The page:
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Sauvignon Blanc is a green grape grown throughout the world. It is a component of many Bordeaux wines, as well as the wines of the Loire Valley in France. The wines it produces are well-respected and viewed by many as a strong contender to the revered place held by Chardonnay in the pantheon of white wines.
The scent and taste of Sauvignon Blanc wines are usually described using somewhat sour vegetative terms, such as cut grass or nettle. The most famous description of Sauvignon Blanc’s unique flavor is undoubtedly “cats’ pee on a gooseberry bush,” and while many find the description somewhat revolting, most who consider it while tasting find a certain amount of accuracy in it. Like many white wines, Sauvignon Blanc is made to be drunk while very young, lending to its popularity among white wine drinkers. Over time, the flavors become fairly stale, and most tasters recommend drinking it as young as it is feasible.
Within France, Sauvignon Blanc was not particularly popular until the mid-1960s, when the wine-drinking elite decided that the wines of Pouilly Fumé and Sancerre were worth acclaim. In California, Sauvignon Blanc was pushed into the role of a lesser wine until Robert Mondavi decided to use the grape in his own attempt at a great, Pouilly Fumé style wine. He named the resulting wine Fumé Blanc to reflect its origins, and for the past thirty years that name is often used in the United States in place of Sauvignon Blanc.
Sauvignon Blanc is also used fairly widely in making sweeter wines, because it is quite susceptible to the noble rot that allows sugar to reach higher levels within grapes on the vine. Though not as popular as sweet wines made from Gewurztraminer or Riesling, Sauvignon Blanc sweet wines nonetheless have a substantial following.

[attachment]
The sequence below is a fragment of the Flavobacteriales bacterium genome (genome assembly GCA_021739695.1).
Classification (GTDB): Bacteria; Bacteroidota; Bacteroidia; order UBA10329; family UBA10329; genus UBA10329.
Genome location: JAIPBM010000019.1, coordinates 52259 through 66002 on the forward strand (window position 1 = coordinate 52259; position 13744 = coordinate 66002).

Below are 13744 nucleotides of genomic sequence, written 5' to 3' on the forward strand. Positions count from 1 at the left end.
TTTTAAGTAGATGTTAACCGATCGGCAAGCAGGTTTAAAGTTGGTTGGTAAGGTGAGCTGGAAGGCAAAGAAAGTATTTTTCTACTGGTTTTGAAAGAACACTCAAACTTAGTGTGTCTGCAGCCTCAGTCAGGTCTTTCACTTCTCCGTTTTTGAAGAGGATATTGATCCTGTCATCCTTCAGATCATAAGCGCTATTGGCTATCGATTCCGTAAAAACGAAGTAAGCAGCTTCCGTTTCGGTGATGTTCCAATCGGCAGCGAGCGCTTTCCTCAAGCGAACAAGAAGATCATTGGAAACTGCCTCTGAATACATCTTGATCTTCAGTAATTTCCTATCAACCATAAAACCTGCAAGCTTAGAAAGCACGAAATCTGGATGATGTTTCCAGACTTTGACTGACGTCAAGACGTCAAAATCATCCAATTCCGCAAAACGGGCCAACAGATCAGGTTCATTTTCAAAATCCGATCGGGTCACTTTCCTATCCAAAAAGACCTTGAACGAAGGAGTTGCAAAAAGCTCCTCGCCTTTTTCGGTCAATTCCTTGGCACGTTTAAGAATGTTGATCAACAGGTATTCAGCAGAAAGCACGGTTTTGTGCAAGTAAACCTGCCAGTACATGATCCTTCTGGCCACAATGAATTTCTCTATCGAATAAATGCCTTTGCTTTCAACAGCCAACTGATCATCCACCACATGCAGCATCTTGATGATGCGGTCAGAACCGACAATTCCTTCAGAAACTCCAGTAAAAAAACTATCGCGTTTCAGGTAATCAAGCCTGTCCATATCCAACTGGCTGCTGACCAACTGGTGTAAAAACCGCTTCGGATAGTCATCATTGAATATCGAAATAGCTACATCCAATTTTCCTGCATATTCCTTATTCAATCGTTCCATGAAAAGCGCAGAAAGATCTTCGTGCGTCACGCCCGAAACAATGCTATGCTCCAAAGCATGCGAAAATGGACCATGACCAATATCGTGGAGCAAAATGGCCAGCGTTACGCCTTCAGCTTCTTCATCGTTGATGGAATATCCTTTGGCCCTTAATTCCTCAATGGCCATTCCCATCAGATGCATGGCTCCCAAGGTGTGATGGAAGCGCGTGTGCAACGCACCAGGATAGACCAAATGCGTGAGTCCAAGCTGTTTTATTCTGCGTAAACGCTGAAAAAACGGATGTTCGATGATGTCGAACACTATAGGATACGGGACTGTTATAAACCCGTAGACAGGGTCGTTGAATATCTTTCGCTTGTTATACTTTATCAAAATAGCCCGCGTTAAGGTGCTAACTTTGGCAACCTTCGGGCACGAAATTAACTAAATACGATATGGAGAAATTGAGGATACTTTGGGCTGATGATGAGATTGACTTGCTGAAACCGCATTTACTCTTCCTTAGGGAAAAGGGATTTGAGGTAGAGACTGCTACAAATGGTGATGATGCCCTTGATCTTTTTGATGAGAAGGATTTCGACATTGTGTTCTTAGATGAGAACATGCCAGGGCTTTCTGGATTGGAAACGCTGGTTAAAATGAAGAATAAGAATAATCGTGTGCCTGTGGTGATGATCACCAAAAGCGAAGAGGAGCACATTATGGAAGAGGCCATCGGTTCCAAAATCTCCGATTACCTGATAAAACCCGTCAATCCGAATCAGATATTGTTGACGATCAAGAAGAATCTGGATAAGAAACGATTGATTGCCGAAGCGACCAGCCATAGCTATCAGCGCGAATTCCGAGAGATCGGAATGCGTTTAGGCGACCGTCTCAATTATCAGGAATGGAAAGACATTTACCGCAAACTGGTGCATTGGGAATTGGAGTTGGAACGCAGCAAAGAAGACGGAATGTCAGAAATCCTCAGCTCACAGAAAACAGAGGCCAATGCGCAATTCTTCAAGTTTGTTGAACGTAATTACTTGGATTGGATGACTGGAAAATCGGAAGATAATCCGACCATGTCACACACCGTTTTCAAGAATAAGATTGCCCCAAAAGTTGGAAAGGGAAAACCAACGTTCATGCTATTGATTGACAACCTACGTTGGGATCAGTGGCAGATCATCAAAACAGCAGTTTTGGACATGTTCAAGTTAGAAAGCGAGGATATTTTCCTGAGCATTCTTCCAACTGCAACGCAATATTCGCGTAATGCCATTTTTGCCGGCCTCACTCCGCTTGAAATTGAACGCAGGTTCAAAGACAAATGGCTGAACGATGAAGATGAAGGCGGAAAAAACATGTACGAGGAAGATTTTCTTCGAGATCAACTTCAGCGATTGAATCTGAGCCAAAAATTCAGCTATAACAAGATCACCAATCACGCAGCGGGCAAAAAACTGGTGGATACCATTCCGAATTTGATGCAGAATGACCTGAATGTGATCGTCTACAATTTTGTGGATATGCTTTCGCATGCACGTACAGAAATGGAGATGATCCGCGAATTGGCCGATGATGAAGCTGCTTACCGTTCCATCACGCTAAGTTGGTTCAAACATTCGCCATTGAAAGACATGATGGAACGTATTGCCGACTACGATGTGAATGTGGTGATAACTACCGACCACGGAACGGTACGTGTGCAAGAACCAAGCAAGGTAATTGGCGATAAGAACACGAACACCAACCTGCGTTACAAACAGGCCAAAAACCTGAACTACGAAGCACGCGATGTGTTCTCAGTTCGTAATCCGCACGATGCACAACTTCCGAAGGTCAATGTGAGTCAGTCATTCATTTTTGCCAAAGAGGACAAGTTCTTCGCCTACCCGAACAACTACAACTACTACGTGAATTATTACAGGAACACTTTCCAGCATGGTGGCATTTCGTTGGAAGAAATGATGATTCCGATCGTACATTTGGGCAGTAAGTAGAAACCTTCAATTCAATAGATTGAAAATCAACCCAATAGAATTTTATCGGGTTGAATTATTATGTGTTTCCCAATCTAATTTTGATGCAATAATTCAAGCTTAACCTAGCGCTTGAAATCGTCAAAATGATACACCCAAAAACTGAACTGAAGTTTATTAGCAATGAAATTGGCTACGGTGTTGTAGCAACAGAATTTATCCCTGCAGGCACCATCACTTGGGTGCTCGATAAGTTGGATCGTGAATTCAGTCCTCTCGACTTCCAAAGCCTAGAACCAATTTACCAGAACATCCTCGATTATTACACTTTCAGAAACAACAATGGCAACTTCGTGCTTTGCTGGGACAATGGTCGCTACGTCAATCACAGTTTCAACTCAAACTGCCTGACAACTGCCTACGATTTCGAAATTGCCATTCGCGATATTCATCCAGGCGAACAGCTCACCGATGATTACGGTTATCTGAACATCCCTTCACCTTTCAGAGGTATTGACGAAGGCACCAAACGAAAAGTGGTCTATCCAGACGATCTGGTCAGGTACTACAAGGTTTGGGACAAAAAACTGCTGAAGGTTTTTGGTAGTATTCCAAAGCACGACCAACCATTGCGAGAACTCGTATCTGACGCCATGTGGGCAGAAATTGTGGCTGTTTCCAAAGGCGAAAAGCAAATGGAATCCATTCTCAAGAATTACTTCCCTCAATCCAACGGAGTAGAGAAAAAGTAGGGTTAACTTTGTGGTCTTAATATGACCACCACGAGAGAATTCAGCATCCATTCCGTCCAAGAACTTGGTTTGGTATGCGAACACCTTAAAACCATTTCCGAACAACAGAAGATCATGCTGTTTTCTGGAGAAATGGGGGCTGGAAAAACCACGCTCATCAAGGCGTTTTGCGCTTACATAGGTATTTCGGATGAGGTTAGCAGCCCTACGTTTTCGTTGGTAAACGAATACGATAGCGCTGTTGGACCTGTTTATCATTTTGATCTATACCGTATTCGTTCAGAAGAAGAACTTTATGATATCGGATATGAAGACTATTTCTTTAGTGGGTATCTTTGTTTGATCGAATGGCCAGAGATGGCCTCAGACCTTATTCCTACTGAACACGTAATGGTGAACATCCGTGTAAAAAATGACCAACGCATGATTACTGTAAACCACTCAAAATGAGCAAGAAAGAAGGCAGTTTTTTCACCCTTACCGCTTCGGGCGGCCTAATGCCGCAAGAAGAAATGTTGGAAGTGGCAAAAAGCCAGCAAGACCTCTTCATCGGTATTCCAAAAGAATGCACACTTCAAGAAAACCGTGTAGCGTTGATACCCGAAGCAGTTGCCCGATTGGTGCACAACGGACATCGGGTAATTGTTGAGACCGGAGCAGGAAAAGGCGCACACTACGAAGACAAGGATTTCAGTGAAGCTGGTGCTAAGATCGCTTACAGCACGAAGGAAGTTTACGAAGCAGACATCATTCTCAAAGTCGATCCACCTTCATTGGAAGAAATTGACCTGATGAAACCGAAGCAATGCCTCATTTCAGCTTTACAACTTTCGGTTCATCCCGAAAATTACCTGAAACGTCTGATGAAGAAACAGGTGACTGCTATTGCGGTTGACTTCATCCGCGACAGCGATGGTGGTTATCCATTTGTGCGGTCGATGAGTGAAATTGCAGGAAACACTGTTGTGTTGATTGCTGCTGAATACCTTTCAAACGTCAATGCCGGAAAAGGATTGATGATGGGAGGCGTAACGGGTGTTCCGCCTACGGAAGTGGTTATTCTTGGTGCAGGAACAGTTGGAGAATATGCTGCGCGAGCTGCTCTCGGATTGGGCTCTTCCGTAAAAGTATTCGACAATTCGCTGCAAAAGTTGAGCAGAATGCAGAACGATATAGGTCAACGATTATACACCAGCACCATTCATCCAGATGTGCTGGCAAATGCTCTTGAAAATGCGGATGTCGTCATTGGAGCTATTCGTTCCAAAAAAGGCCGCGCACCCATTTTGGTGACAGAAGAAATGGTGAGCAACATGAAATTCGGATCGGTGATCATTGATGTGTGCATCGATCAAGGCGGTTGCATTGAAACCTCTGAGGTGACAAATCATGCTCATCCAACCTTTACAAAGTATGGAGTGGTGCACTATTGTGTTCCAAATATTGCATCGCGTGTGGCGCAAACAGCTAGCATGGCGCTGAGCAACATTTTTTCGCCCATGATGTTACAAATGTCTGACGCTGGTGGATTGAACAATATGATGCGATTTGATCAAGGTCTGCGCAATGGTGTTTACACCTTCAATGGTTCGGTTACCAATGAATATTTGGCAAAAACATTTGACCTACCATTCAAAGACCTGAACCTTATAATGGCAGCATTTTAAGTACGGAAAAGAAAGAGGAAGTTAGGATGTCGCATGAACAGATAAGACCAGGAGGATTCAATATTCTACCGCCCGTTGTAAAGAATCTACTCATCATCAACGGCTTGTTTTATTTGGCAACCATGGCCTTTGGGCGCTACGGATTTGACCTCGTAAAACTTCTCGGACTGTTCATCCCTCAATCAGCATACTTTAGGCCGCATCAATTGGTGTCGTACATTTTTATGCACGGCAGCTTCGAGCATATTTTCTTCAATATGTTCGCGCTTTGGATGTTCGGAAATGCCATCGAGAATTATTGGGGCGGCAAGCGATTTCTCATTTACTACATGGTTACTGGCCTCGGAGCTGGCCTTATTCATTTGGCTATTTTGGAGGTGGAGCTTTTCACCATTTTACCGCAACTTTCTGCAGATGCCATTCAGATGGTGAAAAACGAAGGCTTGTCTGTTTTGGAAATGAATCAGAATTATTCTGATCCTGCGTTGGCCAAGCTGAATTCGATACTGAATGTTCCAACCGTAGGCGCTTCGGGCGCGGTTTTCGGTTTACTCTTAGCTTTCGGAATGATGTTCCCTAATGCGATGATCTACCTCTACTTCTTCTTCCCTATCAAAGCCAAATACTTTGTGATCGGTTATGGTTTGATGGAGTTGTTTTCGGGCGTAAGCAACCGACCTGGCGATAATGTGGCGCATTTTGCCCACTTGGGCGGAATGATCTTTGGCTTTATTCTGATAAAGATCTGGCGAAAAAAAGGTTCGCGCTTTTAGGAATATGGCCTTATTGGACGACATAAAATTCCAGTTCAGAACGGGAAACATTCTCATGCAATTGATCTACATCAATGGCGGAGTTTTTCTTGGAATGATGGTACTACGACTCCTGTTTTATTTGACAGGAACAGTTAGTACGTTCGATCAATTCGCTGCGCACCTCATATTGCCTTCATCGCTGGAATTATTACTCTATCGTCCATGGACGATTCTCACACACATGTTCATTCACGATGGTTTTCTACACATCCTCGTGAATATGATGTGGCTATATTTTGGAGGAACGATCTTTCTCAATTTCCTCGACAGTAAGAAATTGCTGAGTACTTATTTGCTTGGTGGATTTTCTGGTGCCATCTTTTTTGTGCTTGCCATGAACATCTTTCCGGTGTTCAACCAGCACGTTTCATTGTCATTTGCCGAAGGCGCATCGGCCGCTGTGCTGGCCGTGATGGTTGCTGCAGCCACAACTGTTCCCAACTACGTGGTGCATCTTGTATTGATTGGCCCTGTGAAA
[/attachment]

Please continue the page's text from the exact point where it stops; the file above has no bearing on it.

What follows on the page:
While France has a fairly strong claim to superior wines of virtually every varietal, with any challenge to that claim being met with derision and scorn from at least a sizable portion of the wine community, in Sauvignon Blanc another growing region has stepped up as the clear master of the grape. Not California, nor Italy, but rather New Zealand’s Marlborough region is widely hailed as the greatest producer of Sauvignon Blanc. Cloudy Bay Vineyards wines produced from this grape are considered by most to be the pinnacle examples of this varietal. There are clear differences between the French take on Sauvignon Blanc and many New World approaches. In general, the French Sauvignon Blanc tends more towards a dryness full of mineral flavors, while cooler wines, such as those from New Zealand, have a much more noticeable sweetness and definite accents of fruit.